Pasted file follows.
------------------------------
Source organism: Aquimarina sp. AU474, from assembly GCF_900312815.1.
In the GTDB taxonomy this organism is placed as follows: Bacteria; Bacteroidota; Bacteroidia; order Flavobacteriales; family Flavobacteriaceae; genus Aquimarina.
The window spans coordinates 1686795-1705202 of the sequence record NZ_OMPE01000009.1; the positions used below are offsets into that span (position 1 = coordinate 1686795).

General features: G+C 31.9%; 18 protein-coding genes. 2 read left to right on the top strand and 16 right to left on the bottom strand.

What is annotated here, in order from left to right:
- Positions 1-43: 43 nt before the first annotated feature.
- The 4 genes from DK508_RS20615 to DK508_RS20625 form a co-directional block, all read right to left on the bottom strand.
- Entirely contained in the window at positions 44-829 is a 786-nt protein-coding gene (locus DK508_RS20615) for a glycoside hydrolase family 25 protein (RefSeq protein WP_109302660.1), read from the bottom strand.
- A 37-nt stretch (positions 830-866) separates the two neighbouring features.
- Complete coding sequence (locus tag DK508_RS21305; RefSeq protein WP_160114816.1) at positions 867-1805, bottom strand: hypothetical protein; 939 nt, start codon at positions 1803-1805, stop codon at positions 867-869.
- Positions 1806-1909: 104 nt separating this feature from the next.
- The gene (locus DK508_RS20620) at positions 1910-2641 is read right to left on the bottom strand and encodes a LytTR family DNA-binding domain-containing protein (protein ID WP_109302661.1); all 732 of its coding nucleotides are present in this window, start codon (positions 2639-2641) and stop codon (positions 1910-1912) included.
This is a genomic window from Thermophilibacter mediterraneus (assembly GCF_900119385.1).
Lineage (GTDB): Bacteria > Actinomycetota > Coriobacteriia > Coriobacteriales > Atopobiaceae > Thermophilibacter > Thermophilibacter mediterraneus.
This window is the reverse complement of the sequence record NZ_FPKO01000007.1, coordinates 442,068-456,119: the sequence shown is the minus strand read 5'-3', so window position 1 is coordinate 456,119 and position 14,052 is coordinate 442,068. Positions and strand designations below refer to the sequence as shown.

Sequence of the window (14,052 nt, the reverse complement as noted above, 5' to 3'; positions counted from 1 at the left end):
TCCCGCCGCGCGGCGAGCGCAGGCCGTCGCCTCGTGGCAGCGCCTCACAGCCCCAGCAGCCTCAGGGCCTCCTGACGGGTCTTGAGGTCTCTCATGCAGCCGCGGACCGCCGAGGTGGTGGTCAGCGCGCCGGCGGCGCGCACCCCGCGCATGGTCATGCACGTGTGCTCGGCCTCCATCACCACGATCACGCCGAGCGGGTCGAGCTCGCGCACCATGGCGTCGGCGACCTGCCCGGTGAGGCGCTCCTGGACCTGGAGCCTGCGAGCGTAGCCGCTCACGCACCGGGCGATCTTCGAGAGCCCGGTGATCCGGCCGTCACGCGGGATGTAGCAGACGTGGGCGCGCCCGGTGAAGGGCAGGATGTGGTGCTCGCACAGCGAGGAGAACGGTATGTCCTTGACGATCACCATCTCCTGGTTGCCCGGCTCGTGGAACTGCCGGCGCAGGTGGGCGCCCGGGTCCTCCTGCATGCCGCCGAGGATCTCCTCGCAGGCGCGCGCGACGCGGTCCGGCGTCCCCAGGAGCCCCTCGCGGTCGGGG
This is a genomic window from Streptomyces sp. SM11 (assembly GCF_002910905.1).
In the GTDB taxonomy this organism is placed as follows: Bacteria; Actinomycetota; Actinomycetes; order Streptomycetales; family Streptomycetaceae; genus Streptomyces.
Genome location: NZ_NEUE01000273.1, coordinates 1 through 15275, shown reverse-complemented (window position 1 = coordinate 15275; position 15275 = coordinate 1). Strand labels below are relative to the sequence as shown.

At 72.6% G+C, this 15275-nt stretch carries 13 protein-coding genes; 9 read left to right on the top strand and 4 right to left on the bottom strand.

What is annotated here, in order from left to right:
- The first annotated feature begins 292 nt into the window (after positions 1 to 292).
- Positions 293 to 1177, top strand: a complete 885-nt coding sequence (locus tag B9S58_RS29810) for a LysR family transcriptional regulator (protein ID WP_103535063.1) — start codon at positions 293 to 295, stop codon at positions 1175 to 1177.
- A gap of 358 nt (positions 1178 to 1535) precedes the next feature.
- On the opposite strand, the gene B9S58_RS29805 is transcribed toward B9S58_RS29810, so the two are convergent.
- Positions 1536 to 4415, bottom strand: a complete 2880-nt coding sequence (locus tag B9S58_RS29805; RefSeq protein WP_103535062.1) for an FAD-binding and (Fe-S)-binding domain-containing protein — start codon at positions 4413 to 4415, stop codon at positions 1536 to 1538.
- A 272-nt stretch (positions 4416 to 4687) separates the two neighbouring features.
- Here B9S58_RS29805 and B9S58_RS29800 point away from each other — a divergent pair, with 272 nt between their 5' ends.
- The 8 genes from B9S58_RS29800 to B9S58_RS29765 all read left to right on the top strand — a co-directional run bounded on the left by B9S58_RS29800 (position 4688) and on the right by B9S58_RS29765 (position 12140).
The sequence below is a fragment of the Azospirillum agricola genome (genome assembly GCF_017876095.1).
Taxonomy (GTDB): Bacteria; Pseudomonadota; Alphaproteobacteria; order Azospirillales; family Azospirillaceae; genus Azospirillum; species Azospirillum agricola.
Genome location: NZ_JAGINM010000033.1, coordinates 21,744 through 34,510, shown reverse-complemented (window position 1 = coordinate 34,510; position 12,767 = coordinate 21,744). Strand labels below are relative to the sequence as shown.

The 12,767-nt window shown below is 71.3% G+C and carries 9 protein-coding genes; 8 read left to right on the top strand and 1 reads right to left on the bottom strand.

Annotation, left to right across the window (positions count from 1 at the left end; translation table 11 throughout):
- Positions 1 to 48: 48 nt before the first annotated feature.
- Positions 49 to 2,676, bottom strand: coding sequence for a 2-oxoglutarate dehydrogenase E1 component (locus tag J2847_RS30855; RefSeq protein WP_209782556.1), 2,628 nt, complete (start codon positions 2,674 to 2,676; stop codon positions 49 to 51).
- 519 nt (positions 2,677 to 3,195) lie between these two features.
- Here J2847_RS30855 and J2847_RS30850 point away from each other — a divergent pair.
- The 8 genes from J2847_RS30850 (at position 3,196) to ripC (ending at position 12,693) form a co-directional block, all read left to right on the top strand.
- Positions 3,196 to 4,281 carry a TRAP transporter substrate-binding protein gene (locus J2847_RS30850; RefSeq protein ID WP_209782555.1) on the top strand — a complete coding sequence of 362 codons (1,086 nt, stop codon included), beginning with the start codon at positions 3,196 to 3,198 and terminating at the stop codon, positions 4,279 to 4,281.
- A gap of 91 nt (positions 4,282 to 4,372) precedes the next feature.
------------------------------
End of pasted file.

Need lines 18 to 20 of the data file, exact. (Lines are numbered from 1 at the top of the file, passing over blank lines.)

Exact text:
This is a genomic window from Streptomyces sp. SM11 (assembly GCF_002910905.1).
In the GTDB taxonomy this organism is placed as follows: Bacteria; Actinomycetota; Actinomycetes; order Streptomycetales; family Streptomycetaceae; genus Streptomyces.
Genome location: NZ_NEUE01000273.1, coordinates 1 through 15275, shown reverse-complemented (window position 1 = coordinate 15275; position 15275 = coordinate 1). Strand labels below are relative to the sequence as shown.